Lessons in Marketing: Today Brought to You by Dunkin' Donuts

Dunkin' Donuts has recently been running a commercial (I couldn't find it on YouTube, so you will have to bear with me) where a typical putz tries to impress two lovely ladies he is with by defining 'artisanal.' His (incorrect) analysis of the Latin- and Greek- rooted components of the word is offered in response to their enjoyment of New Dunkin' Artisan Bagels!

Now I know that the terms artisan and artisanal has been diluted over the past decade or so. Something that used to (and still does in some quarters) roughly mean a person expertly making hand-crafted goods in small batches using traditional methods now means that real wheat is used and grains are sprinkled over the top before the subject good is baked. I guess we can blame the Paneras and Starbucks of the world for this shifting definition among the masses. However, neither of those companies has gone so far as to point out that the word artisan does have a meaning that is rooted in something entirely different than what they are using it for (suffice to say it has nothing to do with the type of mass-production which is of course a necessary component of any big-chain product roll-out).

Of course this might not all matter at some level. At the point of sale, if someone wants a bagel, they will get one, whether it is called artisan or whether there are fancy grains baked on top or not. This is probably especially true for the die-hard Dunkin' customers. That said, it must matter a little; otherwise Dunkin's shareholders wouldn't tolerate money being spent on both product development and advertising.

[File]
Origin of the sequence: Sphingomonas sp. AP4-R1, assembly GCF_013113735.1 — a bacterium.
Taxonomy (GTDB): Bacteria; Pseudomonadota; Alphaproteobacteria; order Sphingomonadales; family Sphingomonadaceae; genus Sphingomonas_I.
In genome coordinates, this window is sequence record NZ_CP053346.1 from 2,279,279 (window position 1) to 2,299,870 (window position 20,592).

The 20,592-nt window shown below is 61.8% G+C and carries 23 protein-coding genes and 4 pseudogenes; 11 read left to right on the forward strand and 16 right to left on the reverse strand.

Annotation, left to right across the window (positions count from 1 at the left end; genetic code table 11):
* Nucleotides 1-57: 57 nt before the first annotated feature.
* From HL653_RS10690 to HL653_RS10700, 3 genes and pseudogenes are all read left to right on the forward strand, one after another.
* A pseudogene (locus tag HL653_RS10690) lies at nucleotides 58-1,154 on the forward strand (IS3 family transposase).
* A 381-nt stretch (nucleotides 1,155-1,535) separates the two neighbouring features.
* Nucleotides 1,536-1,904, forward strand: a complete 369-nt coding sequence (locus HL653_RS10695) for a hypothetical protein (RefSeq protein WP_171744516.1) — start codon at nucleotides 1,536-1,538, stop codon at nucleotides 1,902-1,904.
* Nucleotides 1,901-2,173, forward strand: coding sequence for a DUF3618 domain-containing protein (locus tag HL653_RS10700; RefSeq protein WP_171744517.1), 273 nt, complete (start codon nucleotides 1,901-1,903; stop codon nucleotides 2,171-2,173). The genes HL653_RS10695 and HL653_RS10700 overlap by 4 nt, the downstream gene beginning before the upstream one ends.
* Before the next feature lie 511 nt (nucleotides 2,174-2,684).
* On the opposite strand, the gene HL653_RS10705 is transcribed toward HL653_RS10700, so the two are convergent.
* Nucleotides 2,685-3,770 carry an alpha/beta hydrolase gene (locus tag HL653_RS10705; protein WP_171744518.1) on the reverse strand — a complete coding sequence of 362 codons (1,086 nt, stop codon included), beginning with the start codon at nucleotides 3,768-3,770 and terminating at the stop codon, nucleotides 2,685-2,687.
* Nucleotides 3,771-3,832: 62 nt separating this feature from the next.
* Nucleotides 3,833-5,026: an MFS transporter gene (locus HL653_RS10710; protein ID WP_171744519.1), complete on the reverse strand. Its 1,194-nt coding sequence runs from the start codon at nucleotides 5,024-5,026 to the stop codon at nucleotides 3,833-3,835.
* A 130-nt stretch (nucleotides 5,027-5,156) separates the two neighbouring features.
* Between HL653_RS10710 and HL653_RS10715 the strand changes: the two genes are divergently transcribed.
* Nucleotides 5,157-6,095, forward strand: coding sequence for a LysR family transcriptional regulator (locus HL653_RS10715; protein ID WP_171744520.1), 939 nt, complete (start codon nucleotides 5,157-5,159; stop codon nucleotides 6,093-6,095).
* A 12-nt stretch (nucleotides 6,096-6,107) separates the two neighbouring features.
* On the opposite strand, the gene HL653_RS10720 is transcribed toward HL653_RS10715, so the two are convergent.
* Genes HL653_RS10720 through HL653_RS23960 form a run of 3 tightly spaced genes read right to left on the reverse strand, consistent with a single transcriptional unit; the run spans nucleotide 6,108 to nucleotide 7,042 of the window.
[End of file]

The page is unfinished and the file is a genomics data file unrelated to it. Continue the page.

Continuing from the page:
If the folks at Dunkin' ever asked me (and of course they won't) I guess what I might say is that selectively introducing 'artisanal' products to go head to head with Starbucks while retaining the donuts and saccharine sweet coffees that differentiate the companies is probably a strong move. Taking advantage of public perceptions of what artisanal means these days is no sin, particularly if your competitors were responsible for that shifting paradigm. However, that said, artisan still means something to some people, many of which could be potential customers. Therefore I might not go quite so far in brazenly pointing out that your products aren't exactly what you say they are...

p.s. - I happen to be a fan of Dunkin', Starbucks and Panera and have favorite products at all of these publicly-traded companies. This doesn't mean we can't have some fun discussing the butcherings of the English, French, Latin, Greek, or any other language, which are undertaken by each.


  1. Anonymous19/4/12 10:20

    In defense of Dunks (and I haven't seen the commercial), their ad would be a complete defense against some frivolous claim of false advertising for using the name "artisan" to describe mass-produced breakfast food. More importantly, by pointing out their own product's foibles in an amusing way, Dunks inoculates its "artisan" brand against criticism of its inapt name.

    I'm reminded of the old Apple Jacks commercials: "It doesn't taste like apples!" "So? We like it!"

  2. Thanks for the comment.

    While I was of course discussing this from a marketing-to-those-who-might-pick-up-on-this-type-of-thing angle, you are quite right to point out that there are some legal and other benefits resulting from this approach.

    Perhaps a sharp mind such as your own in the Dunkin' legal department caught this and that is what gained the campaign the green light, though I highly doubt the folks in the ad department picked up on such positive externalities.

    In any case, mass-produced artisan products are here to stay...maybe it is more appropriate for people like you and me to get used to the changing definition of the term than it is for me to complain about the oxymoronic nature of the usage?

    By the way, thanks for that Apple Jacks reference...it brought a smile to my face heading into the weekend.